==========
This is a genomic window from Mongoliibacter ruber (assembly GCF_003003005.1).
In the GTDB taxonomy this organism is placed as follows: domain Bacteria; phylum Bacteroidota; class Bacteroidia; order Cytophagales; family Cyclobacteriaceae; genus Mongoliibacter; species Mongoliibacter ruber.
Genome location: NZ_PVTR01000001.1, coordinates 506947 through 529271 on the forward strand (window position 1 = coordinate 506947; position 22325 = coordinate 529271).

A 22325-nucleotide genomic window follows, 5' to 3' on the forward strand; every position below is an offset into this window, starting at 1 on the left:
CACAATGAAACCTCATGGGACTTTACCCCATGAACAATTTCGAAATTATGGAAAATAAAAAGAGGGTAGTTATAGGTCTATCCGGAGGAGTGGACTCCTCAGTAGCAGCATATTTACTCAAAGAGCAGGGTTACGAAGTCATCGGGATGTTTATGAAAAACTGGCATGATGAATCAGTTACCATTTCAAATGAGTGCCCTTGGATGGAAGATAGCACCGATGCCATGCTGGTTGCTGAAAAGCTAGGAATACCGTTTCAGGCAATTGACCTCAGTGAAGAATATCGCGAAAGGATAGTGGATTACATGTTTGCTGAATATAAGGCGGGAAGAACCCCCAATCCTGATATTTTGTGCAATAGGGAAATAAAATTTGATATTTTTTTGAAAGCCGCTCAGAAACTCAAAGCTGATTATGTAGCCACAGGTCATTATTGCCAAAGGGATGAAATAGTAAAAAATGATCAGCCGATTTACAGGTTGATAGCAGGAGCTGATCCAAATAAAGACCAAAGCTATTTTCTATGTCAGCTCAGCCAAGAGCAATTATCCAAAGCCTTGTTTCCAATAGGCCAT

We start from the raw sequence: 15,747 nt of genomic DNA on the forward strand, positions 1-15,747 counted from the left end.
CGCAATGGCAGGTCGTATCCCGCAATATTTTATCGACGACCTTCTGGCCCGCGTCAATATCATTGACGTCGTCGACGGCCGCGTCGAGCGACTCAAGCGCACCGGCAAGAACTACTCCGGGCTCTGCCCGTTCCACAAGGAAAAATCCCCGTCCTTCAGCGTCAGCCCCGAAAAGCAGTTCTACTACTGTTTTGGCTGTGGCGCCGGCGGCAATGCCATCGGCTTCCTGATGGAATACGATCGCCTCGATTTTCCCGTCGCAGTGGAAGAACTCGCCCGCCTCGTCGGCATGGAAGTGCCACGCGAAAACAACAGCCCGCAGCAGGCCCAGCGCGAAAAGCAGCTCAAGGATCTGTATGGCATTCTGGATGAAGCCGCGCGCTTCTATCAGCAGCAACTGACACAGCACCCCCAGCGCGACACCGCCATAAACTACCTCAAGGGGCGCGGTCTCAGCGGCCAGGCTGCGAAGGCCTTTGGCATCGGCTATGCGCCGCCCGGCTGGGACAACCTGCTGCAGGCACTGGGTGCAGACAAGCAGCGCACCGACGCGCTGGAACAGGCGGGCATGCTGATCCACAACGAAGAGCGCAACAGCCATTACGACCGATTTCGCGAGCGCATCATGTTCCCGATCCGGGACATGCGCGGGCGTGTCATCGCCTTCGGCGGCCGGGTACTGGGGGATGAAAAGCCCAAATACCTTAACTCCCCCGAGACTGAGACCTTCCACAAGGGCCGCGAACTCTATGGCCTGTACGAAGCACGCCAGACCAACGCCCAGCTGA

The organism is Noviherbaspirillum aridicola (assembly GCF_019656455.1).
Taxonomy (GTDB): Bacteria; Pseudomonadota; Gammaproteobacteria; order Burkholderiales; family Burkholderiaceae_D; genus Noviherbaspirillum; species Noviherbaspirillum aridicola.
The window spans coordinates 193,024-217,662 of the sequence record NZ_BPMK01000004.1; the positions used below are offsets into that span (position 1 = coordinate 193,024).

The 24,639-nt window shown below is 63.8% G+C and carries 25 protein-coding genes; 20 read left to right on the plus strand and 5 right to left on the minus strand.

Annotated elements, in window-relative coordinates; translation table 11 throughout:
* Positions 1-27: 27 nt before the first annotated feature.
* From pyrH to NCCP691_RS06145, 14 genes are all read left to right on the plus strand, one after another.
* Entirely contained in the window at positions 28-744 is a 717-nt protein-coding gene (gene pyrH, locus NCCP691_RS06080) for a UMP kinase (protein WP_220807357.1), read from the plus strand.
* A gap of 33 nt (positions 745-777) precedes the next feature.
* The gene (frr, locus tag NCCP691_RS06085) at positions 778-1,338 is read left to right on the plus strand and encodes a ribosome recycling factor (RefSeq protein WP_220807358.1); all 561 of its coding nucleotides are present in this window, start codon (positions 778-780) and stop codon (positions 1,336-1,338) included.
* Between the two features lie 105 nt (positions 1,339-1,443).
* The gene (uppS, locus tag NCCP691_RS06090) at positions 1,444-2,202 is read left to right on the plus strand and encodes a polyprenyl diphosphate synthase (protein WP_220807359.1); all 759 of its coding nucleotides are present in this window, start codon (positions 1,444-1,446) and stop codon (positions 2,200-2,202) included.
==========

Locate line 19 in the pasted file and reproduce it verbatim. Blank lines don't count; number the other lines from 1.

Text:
* The gene (uppS, locus tag NCCP691_RS06090) at positions 1,444-2,202 is read left to right on the plus strand and encodes a polyprenyl diphosphate synthase (protein WP_220807359.1); all 759 of its coding nucleotides are present in this window, start codon (positions 1,444-1,446) and stop codon (positions 2,200-2,202) included.